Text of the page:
Trial with Maastricht COVID-19 breathalyser


MAASTRICHT. The ministry, the Dutch National Institute for Public Health and the Environment (RIVM) and the Area Health Authority (GGD) are going test three ‘noses’, devices that can smell COVID-19 in exhaled breath. One of those is the ‘e-nose’ into which Maastricht scientists have carried out extensive research. Should the device meet requirements, it can be put to use immediately.

Today (Wednesday) is the last meeting with RIVM, says Nicole Bouvy, researcher and  surgeon at MUMC. After that, the experiment can begin. In an Amsterdam COVID-19 test centre, three  ‘noses’ will be tested. These are the Maastricht e-nose – designed by a company in Zutphen - and two comparable devices from Finland and Leiden.

The Leiden scientists and entrepreneurs have been widely covered by the media, but have no publication to their name yet. Because of this, their research setup is not clear. The Maastricht researchers did publish their findings. Bouvy tried to contact the Leiden team, but did not get an answer. “They are keeping their cards close to their chests, maybe they are afraid that others will take off with their data.”

The e-nose uses three sensors that detect substances in the exhaled breath. So, the device doesn’t seek out the virus, but the damage that it is causing in the body, the degradation products that are often secreted via breath. These are recognised on the basis of their size.

Whoever drives into the Amsterdam test centre next week, will have to face upwards for the familiar cotton swab, but may also be asked to take a breathalyser test with one of the three noses. The breathalyser test will present its result two minutes later. Anyone who tests negative, can go straight home. The noses are in that regard more reliable than the PCR test; the e-nose is 96 per cent correct. Is the result positive, the PCR test should provide a definite answer.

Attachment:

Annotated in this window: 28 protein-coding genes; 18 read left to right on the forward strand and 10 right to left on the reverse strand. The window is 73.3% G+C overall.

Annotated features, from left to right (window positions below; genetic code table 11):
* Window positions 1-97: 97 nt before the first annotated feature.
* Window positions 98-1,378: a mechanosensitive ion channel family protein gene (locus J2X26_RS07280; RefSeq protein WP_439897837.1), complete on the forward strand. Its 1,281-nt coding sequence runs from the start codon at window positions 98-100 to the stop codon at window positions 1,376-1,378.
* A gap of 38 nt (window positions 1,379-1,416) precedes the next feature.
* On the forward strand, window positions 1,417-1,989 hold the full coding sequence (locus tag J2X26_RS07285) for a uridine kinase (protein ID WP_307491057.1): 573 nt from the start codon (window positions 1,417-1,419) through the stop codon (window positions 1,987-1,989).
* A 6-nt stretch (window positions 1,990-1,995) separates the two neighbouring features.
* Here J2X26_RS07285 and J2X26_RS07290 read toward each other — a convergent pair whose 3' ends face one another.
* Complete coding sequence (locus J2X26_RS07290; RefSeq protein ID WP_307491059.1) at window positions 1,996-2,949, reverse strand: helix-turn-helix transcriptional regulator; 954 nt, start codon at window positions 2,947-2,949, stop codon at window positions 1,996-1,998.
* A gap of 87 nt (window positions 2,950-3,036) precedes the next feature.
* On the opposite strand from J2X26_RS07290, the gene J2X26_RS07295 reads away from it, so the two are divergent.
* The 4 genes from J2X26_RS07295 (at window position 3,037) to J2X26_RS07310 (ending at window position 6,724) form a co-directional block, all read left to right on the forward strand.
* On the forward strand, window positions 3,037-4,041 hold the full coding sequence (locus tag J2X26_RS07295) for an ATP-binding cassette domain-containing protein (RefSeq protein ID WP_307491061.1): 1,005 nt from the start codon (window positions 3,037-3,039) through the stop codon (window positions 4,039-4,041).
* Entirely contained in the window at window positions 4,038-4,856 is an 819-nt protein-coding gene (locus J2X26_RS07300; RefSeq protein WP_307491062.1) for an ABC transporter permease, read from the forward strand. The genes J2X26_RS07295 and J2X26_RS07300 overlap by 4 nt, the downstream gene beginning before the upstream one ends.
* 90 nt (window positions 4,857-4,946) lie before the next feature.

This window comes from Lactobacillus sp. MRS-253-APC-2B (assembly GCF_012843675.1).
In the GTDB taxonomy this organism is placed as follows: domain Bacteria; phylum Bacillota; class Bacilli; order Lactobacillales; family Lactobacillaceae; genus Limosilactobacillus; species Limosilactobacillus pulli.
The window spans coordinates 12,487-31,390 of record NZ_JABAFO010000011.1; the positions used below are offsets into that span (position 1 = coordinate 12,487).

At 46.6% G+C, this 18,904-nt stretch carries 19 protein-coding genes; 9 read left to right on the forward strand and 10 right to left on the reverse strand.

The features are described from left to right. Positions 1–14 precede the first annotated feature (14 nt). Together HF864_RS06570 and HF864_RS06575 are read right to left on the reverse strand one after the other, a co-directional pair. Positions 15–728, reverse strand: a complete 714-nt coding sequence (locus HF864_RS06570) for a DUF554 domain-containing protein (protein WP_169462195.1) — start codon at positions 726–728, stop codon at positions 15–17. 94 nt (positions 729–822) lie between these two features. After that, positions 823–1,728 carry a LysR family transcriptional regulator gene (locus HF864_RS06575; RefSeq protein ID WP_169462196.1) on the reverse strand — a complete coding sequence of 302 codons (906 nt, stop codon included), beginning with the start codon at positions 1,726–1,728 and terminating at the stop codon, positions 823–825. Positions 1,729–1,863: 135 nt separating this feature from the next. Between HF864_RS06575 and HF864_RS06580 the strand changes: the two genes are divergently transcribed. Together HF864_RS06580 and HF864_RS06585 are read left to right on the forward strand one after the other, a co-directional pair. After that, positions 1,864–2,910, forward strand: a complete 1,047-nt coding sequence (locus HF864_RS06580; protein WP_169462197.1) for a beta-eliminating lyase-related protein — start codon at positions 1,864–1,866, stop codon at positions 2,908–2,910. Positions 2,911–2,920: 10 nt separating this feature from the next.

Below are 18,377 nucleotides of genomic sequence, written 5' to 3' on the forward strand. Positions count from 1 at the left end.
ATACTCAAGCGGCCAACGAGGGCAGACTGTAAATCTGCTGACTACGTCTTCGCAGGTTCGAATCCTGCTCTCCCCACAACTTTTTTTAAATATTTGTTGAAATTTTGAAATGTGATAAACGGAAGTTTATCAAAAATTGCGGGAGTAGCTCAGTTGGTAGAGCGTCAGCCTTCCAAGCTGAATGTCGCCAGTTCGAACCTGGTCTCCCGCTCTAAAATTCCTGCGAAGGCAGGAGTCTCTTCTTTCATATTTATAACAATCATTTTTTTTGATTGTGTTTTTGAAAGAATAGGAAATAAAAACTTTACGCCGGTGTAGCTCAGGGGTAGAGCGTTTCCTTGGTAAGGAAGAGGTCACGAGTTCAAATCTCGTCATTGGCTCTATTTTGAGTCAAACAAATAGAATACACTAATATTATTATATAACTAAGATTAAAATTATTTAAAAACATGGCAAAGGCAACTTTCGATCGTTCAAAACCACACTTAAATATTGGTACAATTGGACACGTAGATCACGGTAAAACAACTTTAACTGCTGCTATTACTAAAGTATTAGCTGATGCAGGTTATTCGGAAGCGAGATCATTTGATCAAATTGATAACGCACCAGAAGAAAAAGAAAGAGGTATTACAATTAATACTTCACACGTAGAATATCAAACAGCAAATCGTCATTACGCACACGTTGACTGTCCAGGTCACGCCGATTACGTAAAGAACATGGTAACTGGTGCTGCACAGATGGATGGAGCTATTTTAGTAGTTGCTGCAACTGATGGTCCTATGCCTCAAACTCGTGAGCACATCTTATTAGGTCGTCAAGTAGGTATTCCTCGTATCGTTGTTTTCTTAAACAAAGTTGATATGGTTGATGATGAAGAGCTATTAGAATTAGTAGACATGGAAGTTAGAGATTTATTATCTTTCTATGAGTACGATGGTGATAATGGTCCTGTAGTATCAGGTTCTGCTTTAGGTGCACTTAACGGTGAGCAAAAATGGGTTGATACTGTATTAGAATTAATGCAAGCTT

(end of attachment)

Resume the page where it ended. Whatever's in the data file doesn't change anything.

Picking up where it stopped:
The only problem will be in scaling things up, says Bouvy. The noses were made by small start-up businesses that know nothing about mass production. “At the moment, we have three hundred e-nose devices, of the Finnish device there are a thousand. But we will need tens of thousands. Fortunately, the Ministry of Health has offered its support if the upcoming test phase yields good results.”

The nose has been tested in Maastricht on various diseases. After a previous pilot, a sizeable research will soon start into ‘sniffing out’ thyroid cancer, funded with a subsidy of 630 thousand euro from the Dutch Cancer Society (KWF). Ten hospitals will use the device. In the pilot study, reliability of the e-nose was 94 per cent. In one third of the patients, it appeared that the lump on the thyroid was malignant and an operation was needed.

That is a considerable improvement compared to how things go now, says Bouvy. “At the moment, everyone with a lump on the thyroid is given surgery, because we can’t determine reliably enough beforehand whether the abnormality is benign or malignant. Four of the five operations turn out to have been unnecessary.”

The e-nose also appears suitable for the detection of lung tumours, intestinal cancer, and tuberculosis. “Who knows what else,” says Bouvy. “Analysing exhaled breath is virgin territory.” Moreover, the device was initially designed to find leaks of toxic substances in the  petrochemical industry. 

Trial with Maastricht COVID-19 breathalyser
Categories: Science

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